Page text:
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Windows 7 Homegroups -- 2 computers wired & wireless

By juliaflint ·
Two computers: one desktop (wired), one laptop (wireless), both running Windows 7 Home Premium.

The desktop's network is called "Network," the laptop's network is called "Network 2," therefore they can't see each other and I cannot get the Homegroup function to cooperate. I set up a Homegroup on the desktop, go to "join" it from the laptop, and I get the error "there is currently no homegroup on the network."

How on earth am I going to get these two computers to see each other?

(NOTE: if I connect the laptop with a CAT5, I can join the Desktop's Homegroup. This issue is one of having two "different" networks.)

Any help with be more than appreciated (I have searched endlessly, but if you have search terms you want me to use, even that would be a help!).

Julia Flint

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All Answers

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Here you need to open your WiFi Access Points Control Panel

by OH Smeg In reply to Windows 7 Homegroups -- 2 ...

And bridge the Wired and Wireless LAN's together. By default these are not bridged so that any computer on the Wired LAN is invisible to any computer on the Wireless LAN and vice versa.

As to how you do this that depends on your WiFi Access Point and you'll need the Instruction Manual that came with it. Though that may have been a PDF File on the CD that accompanied the WiFi Access Point. If you no longer have the CD you'll need to visit the WiFi Access Points Makers Web Site and download the Instruction Manual. But it generally involves opening a Web Page and entering the Web Address of the WiFi Access Point then entering your User Name & Password to get into the Setup Options and then navigating to the correct page and making the change. I would suggest using the Wired computer to do this as there is no possibility of loosing the WiFi Connection if you attempt to do this with the NB here.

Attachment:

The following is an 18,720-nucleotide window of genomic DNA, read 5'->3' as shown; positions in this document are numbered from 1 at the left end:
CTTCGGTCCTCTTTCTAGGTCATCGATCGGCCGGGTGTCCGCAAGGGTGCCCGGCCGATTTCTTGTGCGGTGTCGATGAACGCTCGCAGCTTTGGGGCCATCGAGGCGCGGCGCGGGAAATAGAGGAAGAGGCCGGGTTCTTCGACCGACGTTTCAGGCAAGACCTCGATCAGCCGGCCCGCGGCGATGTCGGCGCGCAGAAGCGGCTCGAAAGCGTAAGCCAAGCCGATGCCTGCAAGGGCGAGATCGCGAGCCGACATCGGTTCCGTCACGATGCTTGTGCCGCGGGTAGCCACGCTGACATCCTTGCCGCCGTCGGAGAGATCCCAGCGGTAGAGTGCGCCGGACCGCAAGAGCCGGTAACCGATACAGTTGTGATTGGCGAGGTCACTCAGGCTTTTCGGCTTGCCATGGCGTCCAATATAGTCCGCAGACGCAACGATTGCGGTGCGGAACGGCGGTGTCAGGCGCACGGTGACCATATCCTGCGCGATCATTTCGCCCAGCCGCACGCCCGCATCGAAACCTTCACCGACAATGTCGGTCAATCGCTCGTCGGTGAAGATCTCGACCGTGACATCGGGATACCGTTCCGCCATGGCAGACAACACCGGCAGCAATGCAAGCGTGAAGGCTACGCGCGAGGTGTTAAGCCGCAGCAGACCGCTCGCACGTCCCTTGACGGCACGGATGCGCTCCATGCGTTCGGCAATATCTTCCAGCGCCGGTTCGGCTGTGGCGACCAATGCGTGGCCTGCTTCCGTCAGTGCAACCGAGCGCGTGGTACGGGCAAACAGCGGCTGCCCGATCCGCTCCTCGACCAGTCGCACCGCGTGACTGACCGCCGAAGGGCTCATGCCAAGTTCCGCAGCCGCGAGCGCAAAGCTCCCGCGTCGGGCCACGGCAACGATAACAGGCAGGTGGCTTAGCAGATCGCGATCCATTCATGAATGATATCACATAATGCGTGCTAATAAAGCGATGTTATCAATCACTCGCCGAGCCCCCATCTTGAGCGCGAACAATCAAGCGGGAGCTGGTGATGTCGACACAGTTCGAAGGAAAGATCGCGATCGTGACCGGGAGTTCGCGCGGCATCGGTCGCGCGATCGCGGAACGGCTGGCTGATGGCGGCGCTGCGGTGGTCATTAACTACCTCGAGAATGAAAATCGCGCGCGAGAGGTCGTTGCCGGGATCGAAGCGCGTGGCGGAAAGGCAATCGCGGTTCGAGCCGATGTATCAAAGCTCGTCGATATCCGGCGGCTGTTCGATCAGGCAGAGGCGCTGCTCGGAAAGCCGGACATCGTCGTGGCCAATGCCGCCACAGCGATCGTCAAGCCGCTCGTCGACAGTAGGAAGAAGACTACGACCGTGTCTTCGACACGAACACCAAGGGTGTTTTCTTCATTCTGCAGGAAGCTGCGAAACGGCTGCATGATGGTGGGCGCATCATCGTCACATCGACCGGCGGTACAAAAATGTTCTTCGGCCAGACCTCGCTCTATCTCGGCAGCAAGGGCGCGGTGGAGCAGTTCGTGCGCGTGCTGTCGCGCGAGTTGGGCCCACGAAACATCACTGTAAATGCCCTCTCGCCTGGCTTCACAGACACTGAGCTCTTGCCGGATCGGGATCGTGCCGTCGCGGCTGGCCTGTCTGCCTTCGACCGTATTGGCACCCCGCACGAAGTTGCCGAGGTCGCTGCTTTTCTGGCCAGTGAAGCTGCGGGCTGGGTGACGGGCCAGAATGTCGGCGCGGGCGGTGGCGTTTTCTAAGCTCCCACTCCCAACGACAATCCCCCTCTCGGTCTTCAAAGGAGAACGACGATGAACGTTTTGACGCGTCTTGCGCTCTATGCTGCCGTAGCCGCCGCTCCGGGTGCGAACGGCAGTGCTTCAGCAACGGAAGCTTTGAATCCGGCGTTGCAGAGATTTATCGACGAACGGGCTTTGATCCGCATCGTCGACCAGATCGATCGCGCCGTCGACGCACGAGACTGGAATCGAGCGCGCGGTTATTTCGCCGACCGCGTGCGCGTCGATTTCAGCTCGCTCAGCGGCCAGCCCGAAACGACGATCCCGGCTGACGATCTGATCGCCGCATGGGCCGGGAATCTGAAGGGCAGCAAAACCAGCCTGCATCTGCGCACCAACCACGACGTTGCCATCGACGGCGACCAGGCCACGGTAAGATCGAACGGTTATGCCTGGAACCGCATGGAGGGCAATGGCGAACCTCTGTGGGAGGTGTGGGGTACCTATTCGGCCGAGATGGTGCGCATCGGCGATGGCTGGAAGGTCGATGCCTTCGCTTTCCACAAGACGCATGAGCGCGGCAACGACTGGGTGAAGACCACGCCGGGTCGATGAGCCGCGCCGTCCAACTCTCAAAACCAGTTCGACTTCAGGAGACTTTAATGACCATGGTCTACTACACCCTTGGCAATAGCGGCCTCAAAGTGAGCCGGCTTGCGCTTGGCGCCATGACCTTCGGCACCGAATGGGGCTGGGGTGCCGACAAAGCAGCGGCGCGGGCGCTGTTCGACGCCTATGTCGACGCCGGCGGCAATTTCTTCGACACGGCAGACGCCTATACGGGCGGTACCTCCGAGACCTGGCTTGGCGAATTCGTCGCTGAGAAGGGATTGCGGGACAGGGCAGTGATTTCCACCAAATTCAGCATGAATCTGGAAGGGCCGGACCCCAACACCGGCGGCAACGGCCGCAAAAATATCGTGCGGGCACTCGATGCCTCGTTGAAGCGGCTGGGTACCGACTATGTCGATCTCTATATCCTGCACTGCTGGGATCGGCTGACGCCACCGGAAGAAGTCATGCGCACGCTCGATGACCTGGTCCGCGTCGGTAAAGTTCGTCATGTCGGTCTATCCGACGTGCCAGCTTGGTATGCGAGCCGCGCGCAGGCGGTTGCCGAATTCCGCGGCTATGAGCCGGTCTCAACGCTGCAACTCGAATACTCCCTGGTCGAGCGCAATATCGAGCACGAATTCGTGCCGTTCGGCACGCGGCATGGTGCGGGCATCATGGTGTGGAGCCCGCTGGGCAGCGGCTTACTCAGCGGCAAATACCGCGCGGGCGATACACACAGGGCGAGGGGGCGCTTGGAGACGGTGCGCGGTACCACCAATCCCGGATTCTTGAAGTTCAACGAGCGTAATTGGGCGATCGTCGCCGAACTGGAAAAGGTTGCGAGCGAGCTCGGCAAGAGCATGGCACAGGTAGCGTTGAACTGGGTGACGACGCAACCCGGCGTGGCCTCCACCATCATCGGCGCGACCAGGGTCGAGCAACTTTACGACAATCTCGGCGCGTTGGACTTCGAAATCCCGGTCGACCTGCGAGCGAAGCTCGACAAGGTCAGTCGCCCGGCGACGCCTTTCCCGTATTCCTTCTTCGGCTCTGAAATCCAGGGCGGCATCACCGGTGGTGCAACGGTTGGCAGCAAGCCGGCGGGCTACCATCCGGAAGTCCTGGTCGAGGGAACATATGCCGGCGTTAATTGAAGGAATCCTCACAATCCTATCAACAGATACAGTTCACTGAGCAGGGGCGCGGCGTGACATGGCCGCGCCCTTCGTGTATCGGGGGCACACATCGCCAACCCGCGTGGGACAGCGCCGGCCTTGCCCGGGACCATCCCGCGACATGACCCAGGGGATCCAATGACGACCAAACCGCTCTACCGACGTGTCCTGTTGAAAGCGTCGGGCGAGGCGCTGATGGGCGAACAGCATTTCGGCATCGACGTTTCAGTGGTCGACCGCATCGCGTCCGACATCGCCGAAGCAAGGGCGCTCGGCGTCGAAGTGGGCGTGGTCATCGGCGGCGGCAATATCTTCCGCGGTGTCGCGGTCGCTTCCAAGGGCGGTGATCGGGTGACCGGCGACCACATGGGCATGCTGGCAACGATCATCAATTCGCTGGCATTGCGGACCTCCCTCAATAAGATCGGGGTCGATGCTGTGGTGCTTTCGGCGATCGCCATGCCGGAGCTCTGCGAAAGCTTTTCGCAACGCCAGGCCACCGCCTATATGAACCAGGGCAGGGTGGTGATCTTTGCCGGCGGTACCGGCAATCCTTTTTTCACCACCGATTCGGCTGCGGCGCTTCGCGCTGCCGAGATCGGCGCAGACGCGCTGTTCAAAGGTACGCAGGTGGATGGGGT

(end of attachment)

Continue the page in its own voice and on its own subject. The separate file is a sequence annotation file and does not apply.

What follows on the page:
You will then be prompted to save the changes and reboot the WiFi Access Point so that you now have the 2 different LAN's conjectured and talking to each other.

Col

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Access Point = Router?

by juliaflint In reply to Here you need to open you ...

Just making sure we're talking about the same thing (I know an Access Point as a separate piece of equipment). This is the router you're talking about, right?

I know how to access the router, no problem there. The only way to do it is with a wired connection, so I'm good there, too.

I look for something called "Bridge"?

Thank you in advance for what I hope will be an end to this nightmare!

Julia

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Yes Julia the Router needs to have the

by OH Smeg In reply to Access Point = Router?

Wired and Wireless LAN's Bridged.

These devices separate them by default so you'll need to enter the setup and bridge them.

Col

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Addenum -- there's an additional router in play

by juliaflint In reply to Yes Julia the Router need ...

I found out today, purely by coincidence, that my client has a VOIP router as well as the wireless router.

So the desktop computer is wired to the VOIP router, not the wireless router.

Is this going to muck up the works? Should I put the desktop computer into the wireless router (which is connected to the VOIP router -- the order goes: (1) cable modem, (2) VOIP router, (3) Wireless router).

Sheesh....

Julia

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That would probably be a good idea

by OH Smeg In reply to Addenum -- there's an add ...

As messing with the VOIP Router may mess up the system.

Col

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